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  • Qatar suddenly banned the sale of alcohol in World Cup stadiums, despite previously allowing this.
  • That left beverage sponsor Budweiser with a lot of unsold beer.
  • It tweeted an image of a mountain of beer cases and said it will ship the unsold brew to the World Cup 2022 winner.

When FIFA announced a ban on the sale of alcoholic drinks at all eight World Cup 2022 stadiums on Friday — mere 48 hours before the first kickoff — Budweiser was left holding a limp $75 million beverage sponsorship deal, and plenty of beer.  

But not all was going down the drain. Just a day later, Anheuser-Busch InBev, the maker of Budweiser, announced on Twitter it plans to give away its huge surplus of unsold alcoholic beer to the winner of the 2022 World Cup.

"New day, New Tweet, Winning Country gets the Buds. Who will get them?" Budweiser tweeted, along with an image of a warehouse containing a sea of red boxes stacked to the ceiling.


"GAME ON. We're throwing the biggest Winners celebration – EVER," Budweiser tweeted in another post on Monday. 

"Budweiser wants to bring this celebration from the FIFA World Cup stadiums to the winning country's fans. We will host the ultimate championship celebration for the winning country," an Anheuser-Busch InBev's spokesperson said in a statement to Insider.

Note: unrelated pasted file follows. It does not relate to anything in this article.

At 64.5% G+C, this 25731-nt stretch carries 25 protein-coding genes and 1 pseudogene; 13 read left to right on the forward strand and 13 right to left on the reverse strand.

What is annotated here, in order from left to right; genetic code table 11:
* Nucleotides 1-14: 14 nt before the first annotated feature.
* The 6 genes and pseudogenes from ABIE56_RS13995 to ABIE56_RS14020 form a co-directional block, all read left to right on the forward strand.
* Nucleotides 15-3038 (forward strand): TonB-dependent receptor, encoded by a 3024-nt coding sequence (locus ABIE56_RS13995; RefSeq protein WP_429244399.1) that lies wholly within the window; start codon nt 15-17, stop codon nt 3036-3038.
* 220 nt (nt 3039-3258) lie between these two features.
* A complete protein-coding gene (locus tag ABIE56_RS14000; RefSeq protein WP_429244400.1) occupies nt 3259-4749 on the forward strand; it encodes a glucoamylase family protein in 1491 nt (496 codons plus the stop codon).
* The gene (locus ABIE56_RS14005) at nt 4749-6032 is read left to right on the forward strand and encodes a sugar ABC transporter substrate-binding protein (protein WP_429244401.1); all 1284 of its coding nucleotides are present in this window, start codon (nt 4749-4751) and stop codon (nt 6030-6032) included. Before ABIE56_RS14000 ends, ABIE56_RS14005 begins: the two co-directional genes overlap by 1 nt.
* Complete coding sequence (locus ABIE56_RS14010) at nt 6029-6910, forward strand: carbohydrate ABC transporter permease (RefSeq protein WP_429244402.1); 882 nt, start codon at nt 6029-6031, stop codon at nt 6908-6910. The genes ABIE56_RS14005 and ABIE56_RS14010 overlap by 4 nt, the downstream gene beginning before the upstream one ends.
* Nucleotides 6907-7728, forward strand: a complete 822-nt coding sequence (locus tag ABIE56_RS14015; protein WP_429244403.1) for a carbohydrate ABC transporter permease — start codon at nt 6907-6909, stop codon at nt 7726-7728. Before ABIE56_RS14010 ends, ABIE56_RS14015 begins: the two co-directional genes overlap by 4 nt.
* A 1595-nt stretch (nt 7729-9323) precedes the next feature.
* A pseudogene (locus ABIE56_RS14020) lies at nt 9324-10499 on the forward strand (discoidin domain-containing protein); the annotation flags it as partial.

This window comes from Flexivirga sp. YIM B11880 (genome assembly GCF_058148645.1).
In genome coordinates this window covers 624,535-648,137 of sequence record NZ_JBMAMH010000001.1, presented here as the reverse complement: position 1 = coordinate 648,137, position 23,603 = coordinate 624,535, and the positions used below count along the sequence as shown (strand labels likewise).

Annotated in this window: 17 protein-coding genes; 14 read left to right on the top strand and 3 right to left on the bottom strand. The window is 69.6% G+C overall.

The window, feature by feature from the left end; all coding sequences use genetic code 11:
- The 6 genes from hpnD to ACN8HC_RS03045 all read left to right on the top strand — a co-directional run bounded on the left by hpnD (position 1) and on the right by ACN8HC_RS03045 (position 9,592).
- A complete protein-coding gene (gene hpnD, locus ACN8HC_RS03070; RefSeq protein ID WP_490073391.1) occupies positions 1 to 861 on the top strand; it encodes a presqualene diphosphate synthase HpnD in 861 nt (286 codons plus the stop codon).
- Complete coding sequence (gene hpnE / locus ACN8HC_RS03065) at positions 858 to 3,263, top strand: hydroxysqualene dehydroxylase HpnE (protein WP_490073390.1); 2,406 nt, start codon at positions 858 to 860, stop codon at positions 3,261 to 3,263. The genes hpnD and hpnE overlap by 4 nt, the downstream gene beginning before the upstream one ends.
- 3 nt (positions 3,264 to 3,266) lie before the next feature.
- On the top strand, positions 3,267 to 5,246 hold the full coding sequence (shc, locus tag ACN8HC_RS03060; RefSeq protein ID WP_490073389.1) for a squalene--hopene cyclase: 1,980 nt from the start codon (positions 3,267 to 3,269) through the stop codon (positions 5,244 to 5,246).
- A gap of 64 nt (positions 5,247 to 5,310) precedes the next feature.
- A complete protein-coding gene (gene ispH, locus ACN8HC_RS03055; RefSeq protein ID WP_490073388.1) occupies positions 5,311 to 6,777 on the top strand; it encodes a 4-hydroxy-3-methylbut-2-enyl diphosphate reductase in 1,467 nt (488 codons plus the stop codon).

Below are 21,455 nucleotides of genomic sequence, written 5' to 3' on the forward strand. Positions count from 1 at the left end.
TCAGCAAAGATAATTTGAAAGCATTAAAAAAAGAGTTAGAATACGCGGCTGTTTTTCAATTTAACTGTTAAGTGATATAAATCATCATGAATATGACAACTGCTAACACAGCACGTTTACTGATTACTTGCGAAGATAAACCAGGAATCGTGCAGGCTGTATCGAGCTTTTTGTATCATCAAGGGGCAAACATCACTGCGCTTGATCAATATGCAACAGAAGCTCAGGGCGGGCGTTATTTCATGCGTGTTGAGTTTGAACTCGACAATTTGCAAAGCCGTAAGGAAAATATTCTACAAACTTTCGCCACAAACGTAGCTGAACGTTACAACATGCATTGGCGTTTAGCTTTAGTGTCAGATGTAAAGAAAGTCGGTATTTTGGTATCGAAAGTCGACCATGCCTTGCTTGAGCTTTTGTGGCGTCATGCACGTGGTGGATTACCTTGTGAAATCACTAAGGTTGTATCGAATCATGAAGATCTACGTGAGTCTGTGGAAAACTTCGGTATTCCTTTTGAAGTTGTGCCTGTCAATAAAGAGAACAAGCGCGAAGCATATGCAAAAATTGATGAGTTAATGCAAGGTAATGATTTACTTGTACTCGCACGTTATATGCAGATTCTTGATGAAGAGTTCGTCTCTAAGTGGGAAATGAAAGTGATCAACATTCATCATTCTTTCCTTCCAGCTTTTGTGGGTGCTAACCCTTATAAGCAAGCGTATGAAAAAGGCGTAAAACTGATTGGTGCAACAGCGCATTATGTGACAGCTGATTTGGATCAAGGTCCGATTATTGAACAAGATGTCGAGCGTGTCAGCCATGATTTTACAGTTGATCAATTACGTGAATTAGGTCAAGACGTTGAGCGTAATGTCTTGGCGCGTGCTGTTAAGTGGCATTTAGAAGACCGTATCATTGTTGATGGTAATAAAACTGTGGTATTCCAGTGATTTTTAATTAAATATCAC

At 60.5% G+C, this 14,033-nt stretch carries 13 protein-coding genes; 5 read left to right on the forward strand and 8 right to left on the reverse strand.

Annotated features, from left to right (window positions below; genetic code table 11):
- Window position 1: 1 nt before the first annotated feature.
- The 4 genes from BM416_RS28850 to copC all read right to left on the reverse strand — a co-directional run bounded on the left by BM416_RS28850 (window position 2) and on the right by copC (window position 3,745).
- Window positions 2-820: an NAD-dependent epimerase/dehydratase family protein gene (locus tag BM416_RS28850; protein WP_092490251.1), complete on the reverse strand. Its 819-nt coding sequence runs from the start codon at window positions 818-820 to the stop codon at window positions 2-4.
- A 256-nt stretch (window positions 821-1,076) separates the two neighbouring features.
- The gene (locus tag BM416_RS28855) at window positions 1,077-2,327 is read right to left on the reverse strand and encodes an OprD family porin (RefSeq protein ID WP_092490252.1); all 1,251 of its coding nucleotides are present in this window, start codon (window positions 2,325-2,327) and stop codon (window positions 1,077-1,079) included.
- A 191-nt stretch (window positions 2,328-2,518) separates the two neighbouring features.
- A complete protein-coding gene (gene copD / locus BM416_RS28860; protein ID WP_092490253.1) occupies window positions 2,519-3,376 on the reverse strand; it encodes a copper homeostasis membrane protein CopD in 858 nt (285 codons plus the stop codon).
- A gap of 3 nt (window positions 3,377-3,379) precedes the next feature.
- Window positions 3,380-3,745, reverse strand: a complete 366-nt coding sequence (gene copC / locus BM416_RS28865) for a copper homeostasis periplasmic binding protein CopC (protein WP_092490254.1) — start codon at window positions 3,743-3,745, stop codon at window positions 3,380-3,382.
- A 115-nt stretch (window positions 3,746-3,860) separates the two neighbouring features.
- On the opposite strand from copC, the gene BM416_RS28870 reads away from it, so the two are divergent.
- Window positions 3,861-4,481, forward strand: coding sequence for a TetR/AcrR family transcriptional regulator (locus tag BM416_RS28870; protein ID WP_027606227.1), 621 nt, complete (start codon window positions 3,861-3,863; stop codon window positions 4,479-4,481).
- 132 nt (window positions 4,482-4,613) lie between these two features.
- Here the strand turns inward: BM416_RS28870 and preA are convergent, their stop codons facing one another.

Budweiser holds an around $75 million deal with soccer's governing body FIFA to supply beer at the World Cup 2022, and another deal worth around $113 million for the World Cup 2026, per The Sun. According to the same publication, the brewing giant may be knocking around $47 million off the 2026 sponsorship deal, after the recent fiasco. 

Qatar strictly controls the sale of alcohol in the country, and consumption is only allowed within hotel bars and restaurants, away from street view. But it agreed to relax its alcohol restrictions to allow Budweiser to sell its beverages at certain venues and at certain times. 

However, in a sudden turn of events, the World Cup organizers announced a total ban on the sale of alcohol in the stadiums, at the insistence of Qatar's Al Thani royal family. Bud Zero, Budweiser's alcohol-free beverage, can still be sold in the stadiums. 

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